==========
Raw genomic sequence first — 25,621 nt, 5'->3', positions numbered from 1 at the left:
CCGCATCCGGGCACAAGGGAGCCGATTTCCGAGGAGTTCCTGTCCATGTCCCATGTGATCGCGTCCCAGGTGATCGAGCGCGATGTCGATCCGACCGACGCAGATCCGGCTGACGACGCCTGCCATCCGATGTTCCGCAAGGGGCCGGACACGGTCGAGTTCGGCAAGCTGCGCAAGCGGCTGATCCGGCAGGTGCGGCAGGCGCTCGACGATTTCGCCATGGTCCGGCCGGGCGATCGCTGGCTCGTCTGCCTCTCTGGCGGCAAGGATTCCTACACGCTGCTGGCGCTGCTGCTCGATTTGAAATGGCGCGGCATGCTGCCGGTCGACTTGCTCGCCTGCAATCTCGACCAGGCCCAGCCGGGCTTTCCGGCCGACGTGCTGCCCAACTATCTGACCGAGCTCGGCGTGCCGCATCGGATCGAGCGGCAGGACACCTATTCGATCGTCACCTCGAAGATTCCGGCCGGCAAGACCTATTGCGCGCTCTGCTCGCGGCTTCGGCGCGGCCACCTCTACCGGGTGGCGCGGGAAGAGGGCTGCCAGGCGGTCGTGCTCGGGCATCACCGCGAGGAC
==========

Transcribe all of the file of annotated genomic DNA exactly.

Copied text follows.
Raw genomic sequence first — 25,621 nt, 5'->3', positions numbered from 1 at the left:
CCGCATCCGGGCACAAGGGAGCCGATTTCCGAGGAGTTCCTGTCCATGTCCCATGTGATCGCGTCCCAGGTGATCGAGCGCGATGTCGATCCGACCGACGCAGATCCGGCTGACGACGCCTGCCATCCGATGTTCCGCAAGGGGCCGGACACGGTCGAGTTCGGCAAGCTGCGCAAGCGGCTGATCCGGCAGGTGCGGCAGGCGCTCGACGATTTCGCCATGGTCCGGCCGGGCGATCGCTGGCTCGTCTGCCTCTCTGGCGGCAAGGATTCCTACACGCTGCTGGCGCTGCTGCTCGATTTGAAATGGCGCGGCATGCTGCCGGTCGACTTGCTCGCCTGCAATCTCGACCAGGCCCAGCCGGGCTTTCCGGCCGACGTGCTGCCCAACTATCTGACCGAGCTCGGCGTGCCGCATCGGATCGAGCGGCAGGACACCTATTCGATCGTCACCTCGAAGATTCCGGCCGGCAAGACCTATTGCGCGCTCTGCTCGCGGCTTCGGCGCGGCCACCTCTACCGGGTGGCGCGGGAAGAGGGCTGCCAGGCGGTCGTGCTCGGGCATCACCGCGAGGAC